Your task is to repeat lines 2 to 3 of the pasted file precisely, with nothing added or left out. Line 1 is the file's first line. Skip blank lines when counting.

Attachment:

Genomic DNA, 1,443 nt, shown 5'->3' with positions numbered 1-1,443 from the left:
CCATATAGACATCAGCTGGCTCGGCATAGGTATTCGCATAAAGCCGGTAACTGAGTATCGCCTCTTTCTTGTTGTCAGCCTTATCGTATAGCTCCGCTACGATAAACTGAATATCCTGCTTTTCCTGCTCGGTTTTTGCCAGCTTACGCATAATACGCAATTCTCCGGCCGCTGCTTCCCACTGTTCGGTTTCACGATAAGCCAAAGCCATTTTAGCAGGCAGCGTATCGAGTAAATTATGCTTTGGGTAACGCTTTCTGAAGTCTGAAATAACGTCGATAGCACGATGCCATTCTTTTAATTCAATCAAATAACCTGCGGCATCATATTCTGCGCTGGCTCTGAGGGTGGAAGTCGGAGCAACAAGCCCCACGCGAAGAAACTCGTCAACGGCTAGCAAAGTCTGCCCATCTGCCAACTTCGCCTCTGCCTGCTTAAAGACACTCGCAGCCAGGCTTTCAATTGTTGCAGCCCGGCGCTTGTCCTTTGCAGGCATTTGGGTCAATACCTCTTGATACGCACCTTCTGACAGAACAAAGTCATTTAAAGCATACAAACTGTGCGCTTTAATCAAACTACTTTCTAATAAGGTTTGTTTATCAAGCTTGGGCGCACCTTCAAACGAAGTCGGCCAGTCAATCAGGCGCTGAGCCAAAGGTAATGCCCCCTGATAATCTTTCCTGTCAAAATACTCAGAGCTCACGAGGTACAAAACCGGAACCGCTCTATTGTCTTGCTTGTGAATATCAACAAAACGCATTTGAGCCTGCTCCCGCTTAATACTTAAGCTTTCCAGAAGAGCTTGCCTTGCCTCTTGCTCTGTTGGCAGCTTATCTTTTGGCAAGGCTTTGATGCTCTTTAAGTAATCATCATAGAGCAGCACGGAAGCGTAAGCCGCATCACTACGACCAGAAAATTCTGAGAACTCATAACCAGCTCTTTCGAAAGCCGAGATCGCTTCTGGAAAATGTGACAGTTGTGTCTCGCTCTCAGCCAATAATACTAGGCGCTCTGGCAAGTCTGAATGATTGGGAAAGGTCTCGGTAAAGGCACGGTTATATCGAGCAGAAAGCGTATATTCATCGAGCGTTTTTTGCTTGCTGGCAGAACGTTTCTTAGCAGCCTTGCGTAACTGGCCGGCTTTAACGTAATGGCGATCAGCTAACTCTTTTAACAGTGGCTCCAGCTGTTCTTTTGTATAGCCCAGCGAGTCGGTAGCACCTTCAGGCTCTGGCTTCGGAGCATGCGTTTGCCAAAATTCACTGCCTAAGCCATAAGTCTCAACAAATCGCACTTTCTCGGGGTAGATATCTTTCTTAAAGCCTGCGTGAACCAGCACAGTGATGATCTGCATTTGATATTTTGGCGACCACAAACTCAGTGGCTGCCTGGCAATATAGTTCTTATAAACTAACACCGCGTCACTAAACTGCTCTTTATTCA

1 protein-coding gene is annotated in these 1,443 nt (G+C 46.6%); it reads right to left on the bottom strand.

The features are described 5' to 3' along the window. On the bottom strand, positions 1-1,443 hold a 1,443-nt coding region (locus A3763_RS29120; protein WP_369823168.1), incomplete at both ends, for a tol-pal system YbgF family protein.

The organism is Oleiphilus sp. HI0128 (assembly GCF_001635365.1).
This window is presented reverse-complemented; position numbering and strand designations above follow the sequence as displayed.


CCATATAGACATCAGCTGGCTCGGCATAGGTATTCGCATAAAGCCGGTAACTGAGTATCGCCTCTTTCTTGTTGTCAGCCTTATCGTATAGCTCCGCTACGATAAACTGAATATCCTGCTTTTCCTGCTCGGTTTTTGCCAGCTTACGCATAATACGCAATTCTCCGGCCGCTGCTTCCCACTGTTCGGTTTCACGATAAGCCAAAGCCATTTTAGCAGGCAGCGTATCGAGTAAATTATGCTTTGGGTAACGCTTTCTGAAGTCTGAAATAACGTCGATAGCACGATGCCATTCTTTTAATTCAATCAAATAACCTGCGGCATCATATTCTGCGCTGGCTCTGAGGGTGGAAGTCGGAGCAACAAGCCCCACGCGAAGAAACTCGTCAACGGCTAGCAAAGTCTGCCCATCTGCCAACTTCGCCTCTGCCTGCTTAAAGACACTCGCAGCCAGGCTTTCAATTGTTGCAGCCCGGCGCTTGTCCTTTGCAGGCATTTGGGTCAATACCTCTTGATACGCACCTTCTGACAGAACAAAGTCATTTAAAGCATACAAACTGTGCGCTTTAATCAAACTACTTTCTAATAAGGTTTGTTTATCAAGCTTGGGCGCACCTTCAAACGAAGTCGGCCAGTCAATCAGGCGCTGAGCCAAAGGTAATGCCCCCTGATAATCTTTCCTGTCAAAATACTCAGAGCTCACGAGGTACAAAACCGGAACCGCTCTATTGTCTTGCTTGTGAATATCAACAAAACGCATTTGAGCCTGCTCCCGCTTAATACTTAAGCTTTCCAGAAGAGCTTGCCTTGCCTCTTGCTCTGTTGGCAGCTTATCTTTTGGCAAGGCTTTGATGCTCTTTAAGTAATCATCATAGAGCAGCACGGAAGCGTAAGCCGCATCACTACGACCAGAAAATTCTGAGAACTCATAACCAGCTCTTTCGAAAGCCGAGATCGCTTCTGGAAAATGTGACAGTTGTGTCTCGCTCTCAGCCAATAATACTAGGCGCTCTGGCAAGTCTGAATGATTGGGAAAGGTCTCGGTAAAGGCACGGTTATATCGAGCAGAAAGCGTATATTCATCGAGCGTTTTTTGCTTGCTGGCAGAACGTTTCTTAGCAGCCTTGCGTAACTGGCCGGCTTTAACGTAATGGCGATCAGCTAACTCTTTTAACAGTGGCTCCAGCTGTTCTTTTGTATAGCCCAGCGAGTCGGTAGCACCTTCAGGCTCTGGCTTCGGAGCATGCGTTTGCCAAAATTCACTGCCTAAGCCATAAGTCTCAACAAATCGCACTTTCTCGGGGTAGATATCTTTCTTAAAGCCTGCGTGAACCAGCACAGTGATGATCTGCATTTGATATTTTGGCGACCACAAACTCAGTGGCTGCCTGGCAATATAGTTCTTATAAACTAACACCGCGTCACTAAACTGCTCTTTATTCA

1 protein-coding gene is annotated in these 1,443 nt (G+C 46.6%); it reads right to left on the bottom strand.